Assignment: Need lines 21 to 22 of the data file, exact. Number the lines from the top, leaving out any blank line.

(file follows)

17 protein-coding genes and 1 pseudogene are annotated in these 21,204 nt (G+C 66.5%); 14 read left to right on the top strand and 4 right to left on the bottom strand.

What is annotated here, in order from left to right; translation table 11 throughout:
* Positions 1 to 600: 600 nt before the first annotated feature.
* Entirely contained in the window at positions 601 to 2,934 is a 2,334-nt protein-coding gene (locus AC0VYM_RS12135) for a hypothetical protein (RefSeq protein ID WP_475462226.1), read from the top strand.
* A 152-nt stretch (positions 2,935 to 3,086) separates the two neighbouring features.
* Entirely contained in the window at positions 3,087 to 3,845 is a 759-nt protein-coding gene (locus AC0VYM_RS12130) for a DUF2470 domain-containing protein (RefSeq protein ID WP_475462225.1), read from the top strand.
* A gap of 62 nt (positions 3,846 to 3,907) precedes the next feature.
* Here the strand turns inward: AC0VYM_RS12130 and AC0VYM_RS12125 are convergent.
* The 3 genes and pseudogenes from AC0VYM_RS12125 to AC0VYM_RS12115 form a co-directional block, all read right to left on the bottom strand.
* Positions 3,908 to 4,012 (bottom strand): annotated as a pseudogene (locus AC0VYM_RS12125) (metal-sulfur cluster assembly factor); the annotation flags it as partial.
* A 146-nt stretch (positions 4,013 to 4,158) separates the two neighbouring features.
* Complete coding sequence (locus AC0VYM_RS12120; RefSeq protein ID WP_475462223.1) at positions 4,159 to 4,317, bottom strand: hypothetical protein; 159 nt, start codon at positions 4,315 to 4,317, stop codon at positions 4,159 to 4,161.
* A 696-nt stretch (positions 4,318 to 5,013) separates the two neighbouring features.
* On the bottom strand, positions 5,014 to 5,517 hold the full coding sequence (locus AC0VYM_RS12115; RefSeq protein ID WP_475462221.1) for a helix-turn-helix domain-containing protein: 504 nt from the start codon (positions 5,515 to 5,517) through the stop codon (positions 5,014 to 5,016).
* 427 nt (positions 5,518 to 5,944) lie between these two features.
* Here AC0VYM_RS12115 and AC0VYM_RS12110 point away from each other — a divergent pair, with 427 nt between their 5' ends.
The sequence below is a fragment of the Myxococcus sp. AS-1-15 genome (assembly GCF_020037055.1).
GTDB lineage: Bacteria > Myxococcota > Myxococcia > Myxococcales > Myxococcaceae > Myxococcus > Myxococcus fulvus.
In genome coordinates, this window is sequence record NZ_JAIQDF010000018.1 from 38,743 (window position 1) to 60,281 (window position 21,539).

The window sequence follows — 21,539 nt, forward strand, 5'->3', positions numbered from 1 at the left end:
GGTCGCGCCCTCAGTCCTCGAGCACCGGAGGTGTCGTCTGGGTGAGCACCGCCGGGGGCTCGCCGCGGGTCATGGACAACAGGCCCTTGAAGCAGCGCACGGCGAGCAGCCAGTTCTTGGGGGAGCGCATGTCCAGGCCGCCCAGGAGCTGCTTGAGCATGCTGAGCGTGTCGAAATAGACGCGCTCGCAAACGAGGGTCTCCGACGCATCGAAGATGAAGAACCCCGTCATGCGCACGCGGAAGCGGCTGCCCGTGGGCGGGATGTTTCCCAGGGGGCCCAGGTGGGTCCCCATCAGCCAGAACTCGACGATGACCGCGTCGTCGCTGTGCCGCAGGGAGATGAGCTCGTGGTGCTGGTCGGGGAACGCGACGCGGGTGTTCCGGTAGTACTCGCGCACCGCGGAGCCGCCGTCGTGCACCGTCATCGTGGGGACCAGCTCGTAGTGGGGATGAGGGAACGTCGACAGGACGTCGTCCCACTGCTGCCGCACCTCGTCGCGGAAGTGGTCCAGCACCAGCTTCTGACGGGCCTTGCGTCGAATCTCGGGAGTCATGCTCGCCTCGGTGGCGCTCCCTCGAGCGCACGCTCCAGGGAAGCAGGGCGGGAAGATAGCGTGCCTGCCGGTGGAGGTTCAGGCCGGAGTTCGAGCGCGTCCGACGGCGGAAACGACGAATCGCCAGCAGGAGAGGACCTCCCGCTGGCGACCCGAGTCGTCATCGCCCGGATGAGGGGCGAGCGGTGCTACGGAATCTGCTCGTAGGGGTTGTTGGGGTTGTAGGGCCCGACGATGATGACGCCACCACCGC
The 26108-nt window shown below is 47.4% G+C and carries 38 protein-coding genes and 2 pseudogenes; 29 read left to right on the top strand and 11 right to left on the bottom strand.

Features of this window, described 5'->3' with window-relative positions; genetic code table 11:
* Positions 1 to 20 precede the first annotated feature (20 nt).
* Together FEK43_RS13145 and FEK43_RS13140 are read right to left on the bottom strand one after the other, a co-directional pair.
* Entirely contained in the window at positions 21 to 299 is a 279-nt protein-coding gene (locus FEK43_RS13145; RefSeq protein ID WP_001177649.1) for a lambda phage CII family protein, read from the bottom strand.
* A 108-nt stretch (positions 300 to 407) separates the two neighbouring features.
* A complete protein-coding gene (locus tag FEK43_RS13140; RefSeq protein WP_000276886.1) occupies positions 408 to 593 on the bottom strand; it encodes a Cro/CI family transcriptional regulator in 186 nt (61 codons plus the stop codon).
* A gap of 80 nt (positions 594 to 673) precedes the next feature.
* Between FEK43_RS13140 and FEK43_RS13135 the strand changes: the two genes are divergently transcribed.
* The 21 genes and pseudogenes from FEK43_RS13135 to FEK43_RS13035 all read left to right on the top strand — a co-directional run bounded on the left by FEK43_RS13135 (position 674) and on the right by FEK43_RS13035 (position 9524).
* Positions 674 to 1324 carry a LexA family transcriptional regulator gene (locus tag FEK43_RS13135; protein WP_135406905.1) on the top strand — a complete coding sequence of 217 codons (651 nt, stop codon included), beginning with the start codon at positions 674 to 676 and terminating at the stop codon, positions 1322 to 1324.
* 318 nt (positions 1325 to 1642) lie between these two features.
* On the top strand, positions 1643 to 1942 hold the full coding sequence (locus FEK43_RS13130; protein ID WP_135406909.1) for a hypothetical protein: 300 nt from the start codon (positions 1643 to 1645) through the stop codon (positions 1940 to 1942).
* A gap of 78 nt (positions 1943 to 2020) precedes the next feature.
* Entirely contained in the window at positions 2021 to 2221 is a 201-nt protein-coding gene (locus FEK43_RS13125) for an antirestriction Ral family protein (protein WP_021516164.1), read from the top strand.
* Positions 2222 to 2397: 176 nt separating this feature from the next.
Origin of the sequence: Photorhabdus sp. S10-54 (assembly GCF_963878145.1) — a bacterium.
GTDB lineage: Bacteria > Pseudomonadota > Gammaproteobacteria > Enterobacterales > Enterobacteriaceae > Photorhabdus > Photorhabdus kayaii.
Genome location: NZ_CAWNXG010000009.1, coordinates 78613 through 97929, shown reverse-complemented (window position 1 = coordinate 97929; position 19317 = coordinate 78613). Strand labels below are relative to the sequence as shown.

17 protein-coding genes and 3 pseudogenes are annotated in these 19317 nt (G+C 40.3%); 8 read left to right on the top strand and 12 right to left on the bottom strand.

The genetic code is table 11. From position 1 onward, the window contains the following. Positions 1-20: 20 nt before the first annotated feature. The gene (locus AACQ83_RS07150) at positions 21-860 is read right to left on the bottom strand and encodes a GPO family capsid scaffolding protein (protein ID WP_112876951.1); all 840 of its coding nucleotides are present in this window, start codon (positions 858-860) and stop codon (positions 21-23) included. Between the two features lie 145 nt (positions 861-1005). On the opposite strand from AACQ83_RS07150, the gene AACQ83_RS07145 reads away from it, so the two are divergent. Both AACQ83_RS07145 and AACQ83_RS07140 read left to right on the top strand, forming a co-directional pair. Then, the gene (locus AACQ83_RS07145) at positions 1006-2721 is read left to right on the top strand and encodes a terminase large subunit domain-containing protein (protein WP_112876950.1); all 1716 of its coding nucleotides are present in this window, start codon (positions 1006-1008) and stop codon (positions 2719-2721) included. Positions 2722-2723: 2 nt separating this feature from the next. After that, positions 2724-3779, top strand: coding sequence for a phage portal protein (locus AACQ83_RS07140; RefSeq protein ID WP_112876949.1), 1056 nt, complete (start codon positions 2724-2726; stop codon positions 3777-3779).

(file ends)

GGTCGCGCCCTCAGTCCTCGAGCACCGGAGGTGTCGTCTGGGTGAGCACCGCCGGGGGCTCGCCGCGGGTCATGGACAACAGGCCCTTGAAGCAGCGCACGGCGAGCAGCCAGTTCTTGGGGGAGCGCATGTCCAGGCCGCCCAGGAGCTGCTTGAGCATGCTGAGCGTGTCGAAATAGACGCGCTCGCAAACGAGGGTCTCCGACGCATCGAAGATGAAGAACCCCGTCATGCGCACGCGGAAGCGGCTGCCCGTGGGCGGGATGTTTCCCAGGGGGCCCAGGTGGGTCCCCATCAGCCAGAACTCGACGATGACCGCGTCGTCGCTGTGCCGCAGGGAGATGAGCTCGTGGTGCTGGTCGGGGAACGCGACGCGGGTGTTCCGGTAGTACTCGCGCACCGCGGAGCCGCCGTCGTGCACCGTCATCGTGGGGACCAGCTCGTAGTGGGGATGAGGGAACGTCGACAGGACGTCGTCCCACTGCTGCCGCACCTCGTCGCGGAAGTGGTCCAGCACCAGCTTCTGACGGGCCTTGCGTCGAATCTCGGGAGTCATGCTCGCCTCGGTGGCGCTCCCTCGAGCGCACGCTCCAGGGAAGCAGGGCGGGAAGATAGCGTGCCTGCCGGTGGAGGTTCAGGCCGGAGTTCGAGCGCGTCCGACGGCGGAAACGACGAATCGCCAGCAGGAGAGGACCTCCCGCTGGCGACCCGAGTCGTCATCGCCCGGATGAGGGGCGAGCGGTGCTACGGAATCTGCTCGTAGGGGTTGTTGGGGTTGTAGGGCCCGACGATGATGACGCCACCACCGC
The 26108-nt window shown below is 47.4% G+C and carries 38 protein-coding genes and 2 pseudogenes; 29 read left to right on the top strand and 11 right to left on the bottom strand.